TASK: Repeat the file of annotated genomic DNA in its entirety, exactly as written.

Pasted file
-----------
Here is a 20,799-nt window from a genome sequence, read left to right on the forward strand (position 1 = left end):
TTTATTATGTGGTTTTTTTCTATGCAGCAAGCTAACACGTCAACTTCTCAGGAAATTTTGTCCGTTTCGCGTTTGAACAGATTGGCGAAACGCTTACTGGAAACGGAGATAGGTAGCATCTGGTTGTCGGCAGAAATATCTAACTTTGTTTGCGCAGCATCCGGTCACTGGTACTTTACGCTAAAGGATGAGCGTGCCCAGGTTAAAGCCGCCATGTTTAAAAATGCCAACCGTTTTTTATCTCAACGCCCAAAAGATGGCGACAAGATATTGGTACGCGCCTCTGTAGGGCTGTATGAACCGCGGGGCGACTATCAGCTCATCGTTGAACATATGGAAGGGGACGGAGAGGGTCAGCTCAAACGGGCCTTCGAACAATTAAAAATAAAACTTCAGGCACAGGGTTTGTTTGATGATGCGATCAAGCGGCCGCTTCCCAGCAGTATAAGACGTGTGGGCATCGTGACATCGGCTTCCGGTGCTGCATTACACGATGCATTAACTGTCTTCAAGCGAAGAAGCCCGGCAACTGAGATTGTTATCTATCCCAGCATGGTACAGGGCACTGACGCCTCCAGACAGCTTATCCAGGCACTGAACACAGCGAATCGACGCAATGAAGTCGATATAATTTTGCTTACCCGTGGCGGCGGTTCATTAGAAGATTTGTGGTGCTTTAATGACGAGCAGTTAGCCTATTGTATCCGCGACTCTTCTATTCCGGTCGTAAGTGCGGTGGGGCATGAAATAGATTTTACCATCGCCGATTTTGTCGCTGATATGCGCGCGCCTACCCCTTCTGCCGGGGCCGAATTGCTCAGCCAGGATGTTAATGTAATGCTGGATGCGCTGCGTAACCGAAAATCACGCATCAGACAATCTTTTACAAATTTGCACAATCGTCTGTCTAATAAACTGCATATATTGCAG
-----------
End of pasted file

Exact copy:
Here is a 20,799-nt window from a genome sequence, read left to right on the forward strand (position 1 = left end):
TTTATTATGTGGTTTTTTTCTATGCAGCAAGCTAACACGTCAACTTCTCAGGAAATTTTGTCCGTTTCGCGTTTGAACAGATTGGCGAAACGCTTACTGGAAACGGAGATAGGTAGCATCTGGTTGTCGGCAGAAATATCTAACTTTGTTTGCGCAGCATCCGGTCACTGGTACTTTACGCTAAAGGATGAGCGTGCCCAGGTTAAAGCCGCCATGTTTAAAAATGCCAACCGTTTTTTATCTCAACGCCCAAAAGATGGCGACAAGATATTGGTACGCGCCTCTGTAGGGCTGTATGAACCGCGGGGCGACTATCAGCTCATCGTTGAACATATGGAAGGGGACGGAGAGGGTCAGCTCAAACGGGCCTTCGAACAATTAAAAATAAAACTTCAGGCACAGGGTTTGTTTGATGATGCGATCAAGCGGCCGCTTCCCAGCAGTATAAGACGTGTGGGCATCGTGACATCGGCTTCCGGTGCTGCATTACACGATGCATTAACTGTCTTCAAGCGAAGAAGCCCGGCAACTGAGATTGTTATCTATCCCAGCATGGTACAGGGCACTGACGCCTCCAGACAGCTTATCCAGGCACTGAACACAGCGAATCGACGCAATGAAGTCGATATAATTTTGCTTACCCGTGGCGGCGGTTCATTAGAAGATTTGTGGTGCTTTAATGACGAGCAGTTAGCCTATTGTATCCGCGACTCTTCTATTCCGGTCGTAAGTGCGGTGGGGCATGAAATAGATTTTACCATCGCCGATTTTGTCGCTGATATGCGCGCGCCTACCCCTTCTGCCGGGGCCGAATTGCTCAGCCAGGATGTTAATGTAATGCTGGATGCGCTGCGTAACCGAAAATCACGCATCAGACAATCTTTTACAAATTTGCACAATCGTCTGTCTAATAAACTGCATATATTGCAG